She was so stunned by this revelation that when O’Farrell finally told her agent what she was working on and they drew up her contract, she initially refused all monetary advances on the manuscript in case she changed her mind and decided not to publish it. In order for the contract to be made legal, she agreed to accept £1, but says, “Even up until a week before publication, I was waking up at night thinking, ‘Should I just say it’s all off?’ ”
“I was about as likely to write a memoir as I was to become an acrobat.”
Despite her reservations, a force greater than fear kept pushing O’Farrell to write: Her middle child, Astrid, was born with chronic eczema and experiences episodes of anaphylactic crisis that take her to the emergency room with frightening frequency. Though far from the traditional bedtime tales, O’Farrell’s stories have proven helpful to her daughter in coming to terms with her own struggles.
“One of the jobs of being a parent is you have to metabolize what they’re going through and hand it back to them in a form that they can understand,” O’Farrell says. “I found myself very challenged as a mother, trying to explain to a 3- or a 4-year-old why it is they were in so much pain, why it is they were in an ambulance or an ICU. The only thing I found that really helped her in those situations was telling her stories.”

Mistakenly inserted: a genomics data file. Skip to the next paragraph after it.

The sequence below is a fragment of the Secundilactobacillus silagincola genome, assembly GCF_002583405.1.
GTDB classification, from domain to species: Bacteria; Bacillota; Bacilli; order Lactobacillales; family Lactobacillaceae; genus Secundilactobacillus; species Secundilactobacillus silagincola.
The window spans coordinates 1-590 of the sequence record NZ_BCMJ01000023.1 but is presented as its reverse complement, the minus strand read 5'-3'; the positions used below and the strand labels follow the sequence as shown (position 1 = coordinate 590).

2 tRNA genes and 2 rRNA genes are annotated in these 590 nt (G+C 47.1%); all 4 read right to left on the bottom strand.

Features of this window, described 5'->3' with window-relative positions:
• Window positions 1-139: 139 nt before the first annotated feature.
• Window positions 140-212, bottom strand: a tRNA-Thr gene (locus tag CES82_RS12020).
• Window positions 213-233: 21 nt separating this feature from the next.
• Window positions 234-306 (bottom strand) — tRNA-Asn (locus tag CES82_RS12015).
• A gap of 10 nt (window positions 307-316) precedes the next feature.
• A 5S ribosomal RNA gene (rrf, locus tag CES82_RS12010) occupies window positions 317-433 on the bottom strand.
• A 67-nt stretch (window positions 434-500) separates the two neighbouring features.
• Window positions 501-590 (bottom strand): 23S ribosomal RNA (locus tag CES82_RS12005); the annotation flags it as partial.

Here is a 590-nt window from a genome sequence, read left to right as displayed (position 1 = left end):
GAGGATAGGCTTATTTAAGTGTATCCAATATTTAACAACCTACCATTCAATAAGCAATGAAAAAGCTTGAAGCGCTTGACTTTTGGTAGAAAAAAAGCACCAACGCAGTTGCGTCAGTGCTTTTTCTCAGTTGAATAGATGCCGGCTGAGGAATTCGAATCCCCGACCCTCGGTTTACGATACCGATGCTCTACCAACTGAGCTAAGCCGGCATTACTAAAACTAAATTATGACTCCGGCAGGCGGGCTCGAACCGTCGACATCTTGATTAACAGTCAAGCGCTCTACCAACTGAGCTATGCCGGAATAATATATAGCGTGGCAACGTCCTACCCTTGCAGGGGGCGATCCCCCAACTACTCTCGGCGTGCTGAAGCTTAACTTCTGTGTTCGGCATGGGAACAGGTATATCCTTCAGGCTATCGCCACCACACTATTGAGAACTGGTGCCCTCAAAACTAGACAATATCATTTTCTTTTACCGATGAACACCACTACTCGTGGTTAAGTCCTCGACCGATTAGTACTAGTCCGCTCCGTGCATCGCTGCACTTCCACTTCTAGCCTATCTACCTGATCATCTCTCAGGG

Just like her mother did as a girl, Astrid “lives with a lot of restrictions,” O’Farrell explains. “But it’s really, really important to me to impart the message to her that even though she has parameters which she needs to live within . . . she has to live the biggest and the best life that she possibly can. Always and every day. So I will be the first mum to shout, ‘Yeah, climb that tree! Go higher! Jump in that cold water! Just do it, do it!’ And she is.”
It is for this reason that O’Farrell ultimately views I Am, I Am, I Am as life-affirming. “I think there is something very universal about the near-death experience. I think we’ve all had them, whether we admit it to ourselves or not. And I think those moments change us. I think we come back from them different—altered—and it makes us newly conscious about why we want to come back, why we want to carry on living and also what we stand to lose had we lost that fight. . . . For me the book is about life. The life lived around those moments.”
As we wrap up our conversation, O’Farrell is interrupted by a stampede of footsteps, swiftly followed by a chorus of giggles. Her children have arrived home from school and are clamoring for her attention. We end our call because, after all, there are trees to be climbed and cold water to be jumped into, and no one knows better than O’Farrell and her family how lucky they are to be able to do just that.
“I definitely think of myself as incredibly lucky, not unlucky at all,” O’Farrell says. “What I hope people will take away from the book is just the fact that I nearly died, but actually, I didn’t. We didn’t. We’re all still here.”
Author photo by Murdo Macleod.